Archives: Grants Review Panels

Charlotte C. Teague

Charlotte C. Teague, Ph.D., is associate professor and chairperson of English & Foreign Languages at Alabama Agricultural and Mechanical University (AAMU) where she specializes in professional writing, Black women writers, and protest literature. Her recent scholarship centers Margaret Walker and Alice Walker, and she is currently working on a Civil Rights Literature project titled: “Subversive Narratives: Toni Morrison and Claudia Rankin Raising Objections, Raising the Dead, and Raising Hell,” forthcoming in 2024. Dr. Teague earned both her bachelor’s and master’s degrees at AAMU, an additional masters from the University of Alabama in Huntsville, and her PhD in English from Morgan State University. She has taught English at Alabama A&M University for more than 20 years.

Tina Naremore Jones

Tina Naremore Jones, Ph.D., is provost and professor of English at the University of West Alabama. Previously, she served as vice president for the Division of Economic & Workforce Development. Dr. Jones was the founding director of the Center for the Study of the Black Belt, which serves as the management entity for the Alabama Black Belt National Heritage Area. She has written for the Encyclopedia of AlabamaAlabama HeritageAlabama Review, and Tributaries. She is co-editor of Belles Letters: Contemporary Stories by Alabama Women, contributing author to Alabama Women: Their Lives and Times, and editor of Bridging Time: 175 Years at the University of West Alabama. Dr. Jones serves on the boards of the Alabama State Council on the Arts, Alabama Folklife Association, Alabama Main Street, and Black Belt Treasures. She and her husband Britt live in Livingston; they have one daughter, Jordan.

Benjamin Isaak Gross

Benjamin Isaak Gross, Ph.D., is associate professor of political science at Jacksonville State University. He earned his B.S. and M.A. from Northern Illinois University and his Ph.D. from the University of North Texas. Dr. Gross has contributed book chapters on the thought of Jean-Jacques Rousseau, as his research focuses on modern political theory, science, and happiness. In addition, Dr. Gross is director of the Tocqueville Lecture Series and co-editor of Compass: An Undergraduate Journal of American Political Ideas. He lives in Jacksonville with his wife and three children. In addition, he serves as a local Cub Scout den leader, enjoys outdoor activities, and is a spectator of sports.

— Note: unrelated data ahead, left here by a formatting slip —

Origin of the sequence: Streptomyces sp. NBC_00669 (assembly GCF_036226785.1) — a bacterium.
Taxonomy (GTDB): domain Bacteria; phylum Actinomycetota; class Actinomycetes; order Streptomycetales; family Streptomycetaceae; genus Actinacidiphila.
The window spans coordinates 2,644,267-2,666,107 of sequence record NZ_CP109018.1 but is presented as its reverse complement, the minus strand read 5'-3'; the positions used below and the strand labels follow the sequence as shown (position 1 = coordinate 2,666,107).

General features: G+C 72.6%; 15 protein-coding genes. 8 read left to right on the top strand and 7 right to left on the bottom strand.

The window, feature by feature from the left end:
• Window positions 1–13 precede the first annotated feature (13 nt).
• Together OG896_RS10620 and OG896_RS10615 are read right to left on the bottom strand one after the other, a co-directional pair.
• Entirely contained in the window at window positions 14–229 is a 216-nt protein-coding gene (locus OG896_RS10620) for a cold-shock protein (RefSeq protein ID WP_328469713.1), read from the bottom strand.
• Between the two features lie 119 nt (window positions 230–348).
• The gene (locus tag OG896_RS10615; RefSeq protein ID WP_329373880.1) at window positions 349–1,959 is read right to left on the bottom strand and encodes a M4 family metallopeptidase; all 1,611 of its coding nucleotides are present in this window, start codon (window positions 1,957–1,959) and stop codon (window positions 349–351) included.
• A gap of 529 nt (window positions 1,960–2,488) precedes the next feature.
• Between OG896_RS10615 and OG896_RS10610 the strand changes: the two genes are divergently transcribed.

Matthew L. Downs

Matthew L. Downs, Ph.D., is professor of history and dean of the College of Arts and Sciences at the University of Mobile. He received his B.A. from Birmingham-Southern College and his M.A. and Ph.D. from the University of Alabama. He has published two books: Transforming the South (LSU Press, 2014), which won the James F. Sulzby Book Award from the Alabama Historical Association, and a co-edited collection, The American South and the Great War (LSU Press, 2018). In addition, Dr. Downs has published several articles and given presentations on a variety of topics focused on the modernization of the American South during the middle of the twentieth century. He currently serves as editor of the Alabama Review, the scholarly journal of the Alabama Historical Association. He lives in Daphne, Alabama, with his wife and two children.

Shari L. Williams

Shari L. Williams, Ph.D. is the first African American woman to earn a Ph.D. in History from Auburn University. She is a social and cultural historian who researches the Modern American South with a focus on the past, present, and future of rural historic landscapes, cultural traditions, and folklife in Alabama’s Black Belt through the lens of race, gender, and class. Dr. Williams is a public history practitioner through her work as the founder and executive director of The Ridge Macon County Archaeology Project based in Warrior Stand, Alabama, and through various board of director memberships and community-based historic preservation projects.